What started out as a war of words between President Hugo Chavez of Venezuela and President Álvaro Uribe of Colombia, even as far back as 2007, has now become an open diplomatic conflict in a multilateral forum and threatens to escalate into something worse.

The most recent round of hostilities between the two countries was sparked off at a meeting of the Organisation of American States in Washington earlier this week, when Colombian Ambassador Luis Hoyos, produced what he alleged was documentary evidence that Venezuela was housing camps of the rebel group Revolutionary Armed Forces of Colombia (FARC) on its soil.

In an immediate response, President Chávez severed ties with Colombia describing the Colombian accusations as a “United States-inspired aggression”. Speaking on state television Mr. Chávez said, “We have no other choice but, out of dignity, to totally break our relations with our brother nation of Colombia.”

In sharp response to the cut-off in diplomatic ties, Mr. Hoyos called it a “historic mistake”, adding that Venezuela should instead be breaking relations with the “gangs that kidnap and kill and traffic drugs”.

Hinting that there could be a deeper subtext, Mr. Chávez went on to argue that Colombia could be trying to provoke a war, indeed that American officials were “using Colombia to portray him as a supporter of terrorist groups to justify a U.S. military intervention in Venezuela”. He also reportedly said that the photographs that Mr. Hoyos procured at the OAS meet were not authentic and noted that Venezuela had done everything possible to prevent Colombian rebels from crossing into its territory.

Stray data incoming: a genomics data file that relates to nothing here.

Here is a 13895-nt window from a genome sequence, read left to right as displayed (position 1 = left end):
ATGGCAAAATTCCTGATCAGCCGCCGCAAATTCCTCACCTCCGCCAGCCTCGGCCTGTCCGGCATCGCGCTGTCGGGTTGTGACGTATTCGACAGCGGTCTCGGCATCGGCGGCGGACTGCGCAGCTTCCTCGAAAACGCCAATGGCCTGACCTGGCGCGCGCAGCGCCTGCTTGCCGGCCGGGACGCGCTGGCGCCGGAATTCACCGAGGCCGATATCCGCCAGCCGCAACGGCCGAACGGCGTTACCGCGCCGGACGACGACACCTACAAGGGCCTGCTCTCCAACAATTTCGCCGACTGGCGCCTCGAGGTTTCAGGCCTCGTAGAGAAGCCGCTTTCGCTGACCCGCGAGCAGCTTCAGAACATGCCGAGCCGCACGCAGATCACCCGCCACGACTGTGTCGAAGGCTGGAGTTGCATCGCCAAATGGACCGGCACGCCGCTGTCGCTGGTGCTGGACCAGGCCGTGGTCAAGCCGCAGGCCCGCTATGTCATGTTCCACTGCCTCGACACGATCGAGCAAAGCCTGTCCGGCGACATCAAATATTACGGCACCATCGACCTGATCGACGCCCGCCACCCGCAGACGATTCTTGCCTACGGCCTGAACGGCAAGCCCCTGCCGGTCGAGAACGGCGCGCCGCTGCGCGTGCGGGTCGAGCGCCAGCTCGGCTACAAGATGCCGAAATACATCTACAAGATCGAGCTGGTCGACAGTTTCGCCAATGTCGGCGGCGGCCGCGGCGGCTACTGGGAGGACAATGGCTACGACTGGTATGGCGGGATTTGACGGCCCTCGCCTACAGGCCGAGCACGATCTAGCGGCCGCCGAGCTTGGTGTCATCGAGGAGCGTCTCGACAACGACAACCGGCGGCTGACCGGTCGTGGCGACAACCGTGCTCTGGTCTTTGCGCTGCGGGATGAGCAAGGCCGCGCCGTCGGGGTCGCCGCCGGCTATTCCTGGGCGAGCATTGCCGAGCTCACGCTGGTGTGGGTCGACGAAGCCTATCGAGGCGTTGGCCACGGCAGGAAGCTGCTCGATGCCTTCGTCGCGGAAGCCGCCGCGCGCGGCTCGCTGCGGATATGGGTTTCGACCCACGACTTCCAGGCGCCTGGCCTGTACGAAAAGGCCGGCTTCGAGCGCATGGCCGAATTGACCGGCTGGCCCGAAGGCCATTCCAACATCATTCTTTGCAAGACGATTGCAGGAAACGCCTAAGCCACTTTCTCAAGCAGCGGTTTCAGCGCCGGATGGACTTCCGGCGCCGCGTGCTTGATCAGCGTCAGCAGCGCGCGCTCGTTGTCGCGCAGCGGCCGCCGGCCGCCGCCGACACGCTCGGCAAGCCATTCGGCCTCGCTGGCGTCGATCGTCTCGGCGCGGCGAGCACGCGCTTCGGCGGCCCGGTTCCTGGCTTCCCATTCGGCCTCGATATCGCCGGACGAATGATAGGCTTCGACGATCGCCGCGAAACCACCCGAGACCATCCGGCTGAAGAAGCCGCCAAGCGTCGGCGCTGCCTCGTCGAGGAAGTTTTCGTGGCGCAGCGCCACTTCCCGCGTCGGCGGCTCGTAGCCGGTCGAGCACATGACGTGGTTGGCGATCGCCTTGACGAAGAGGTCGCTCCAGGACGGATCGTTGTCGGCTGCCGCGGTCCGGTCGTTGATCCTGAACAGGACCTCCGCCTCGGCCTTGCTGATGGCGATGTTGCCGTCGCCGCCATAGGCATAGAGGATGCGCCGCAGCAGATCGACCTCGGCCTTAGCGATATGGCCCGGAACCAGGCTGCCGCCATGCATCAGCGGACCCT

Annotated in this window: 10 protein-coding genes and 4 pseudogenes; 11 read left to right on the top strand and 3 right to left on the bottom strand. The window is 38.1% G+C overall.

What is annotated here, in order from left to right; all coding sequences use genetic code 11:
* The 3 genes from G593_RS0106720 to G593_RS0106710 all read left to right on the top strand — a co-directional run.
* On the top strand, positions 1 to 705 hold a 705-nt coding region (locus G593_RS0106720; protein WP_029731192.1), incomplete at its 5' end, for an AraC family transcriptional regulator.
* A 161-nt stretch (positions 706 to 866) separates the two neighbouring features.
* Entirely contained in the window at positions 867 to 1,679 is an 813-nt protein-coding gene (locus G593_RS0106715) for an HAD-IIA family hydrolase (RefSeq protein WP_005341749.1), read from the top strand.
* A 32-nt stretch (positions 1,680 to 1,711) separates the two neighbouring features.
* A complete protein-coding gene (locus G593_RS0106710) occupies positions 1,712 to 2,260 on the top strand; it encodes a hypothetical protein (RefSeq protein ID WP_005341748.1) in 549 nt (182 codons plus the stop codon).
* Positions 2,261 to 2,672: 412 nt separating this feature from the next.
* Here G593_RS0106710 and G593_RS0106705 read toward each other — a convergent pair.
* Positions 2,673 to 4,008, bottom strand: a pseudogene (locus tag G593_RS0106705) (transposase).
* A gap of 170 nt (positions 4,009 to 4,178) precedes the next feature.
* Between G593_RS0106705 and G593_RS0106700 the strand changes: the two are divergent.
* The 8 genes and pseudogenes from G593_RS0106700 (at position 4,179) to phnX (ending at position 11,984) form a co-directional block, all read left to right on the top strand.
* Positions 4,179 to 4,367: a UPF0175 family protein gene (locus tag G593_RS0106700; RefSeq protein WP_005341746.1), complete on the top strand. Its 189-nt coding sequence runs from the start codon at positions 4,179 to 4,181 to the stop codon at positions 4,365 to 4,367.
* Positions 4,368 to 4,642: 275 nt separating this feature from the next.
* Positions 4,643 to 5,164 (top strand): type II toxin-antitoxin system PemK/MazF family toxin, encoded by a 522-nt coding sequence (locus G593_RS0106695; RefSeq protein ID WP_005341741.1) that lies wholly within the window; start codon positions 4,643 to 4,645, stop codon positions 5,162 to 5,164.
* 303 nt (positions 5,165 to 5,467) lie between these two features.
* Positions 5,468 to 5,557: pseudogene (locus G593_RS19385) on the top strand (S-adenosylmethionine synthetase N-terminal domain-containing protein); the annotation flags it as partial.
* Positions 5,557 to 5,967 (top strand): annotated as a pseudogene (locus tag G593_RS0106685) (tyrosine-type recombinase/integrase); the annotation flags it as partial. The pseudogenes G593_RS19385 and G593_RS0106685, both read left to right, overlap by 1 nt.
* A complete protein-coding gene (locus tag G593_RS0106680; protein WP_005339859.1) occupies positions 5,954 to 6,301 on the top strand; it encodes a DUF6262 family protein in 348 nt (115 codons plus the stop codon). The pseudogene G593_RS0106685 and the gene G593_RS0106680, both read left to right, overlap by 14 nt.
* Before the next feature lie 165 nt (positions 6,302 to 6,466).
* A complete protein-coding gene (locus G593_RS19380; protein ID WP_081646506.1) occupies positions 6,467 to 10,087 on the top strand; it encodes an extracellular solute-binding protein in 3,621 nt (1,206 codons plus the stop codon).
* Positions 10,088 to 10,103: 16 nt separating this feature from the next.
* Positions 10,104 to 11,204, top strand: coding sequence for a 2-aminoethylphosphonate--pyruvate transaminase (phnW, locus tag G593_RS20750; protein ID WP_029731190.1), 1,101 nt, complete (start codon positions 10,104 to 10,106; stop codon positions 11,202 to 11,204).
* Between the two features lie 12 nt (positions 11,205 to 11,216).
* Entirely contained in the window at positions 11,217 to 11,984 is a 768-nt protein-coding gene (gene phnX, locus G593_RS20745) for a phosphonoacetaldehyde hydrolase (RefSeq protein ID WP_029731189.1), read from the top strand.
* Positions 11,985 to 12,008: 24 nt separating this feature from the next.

Washington, which has traditionally been critical of the Chávez regime, attacked the Venezuelan President’s actions. State Department spokesman, P.J. Crowley described them as “unfortunate” and a “petulant response by Venezuela to cut off relations with Colombia”. He added that if Venezuela failed to cooperate in whatever follow-on steps are made, “the U.S. and other countries will obviously take account of that”.

Mr. Crowley further said, Venezuela had “very clear responsibilities” to combat terrorism in the region and to support efforts by the OAS and the United Nations to fight terrorism especially given the U.S.’ “concerns about the links between Venezuela and the FARC” and the fact that Washington had not certified Venezuela in recent years as fully cooperating in its antiterrorism efforts.

Indicating the U.S.’ support of President Uribe’s accusations he added, “These were serious fact-based charges that Colombia made yesterday at the OAS and they deserve to be fully investigated.”

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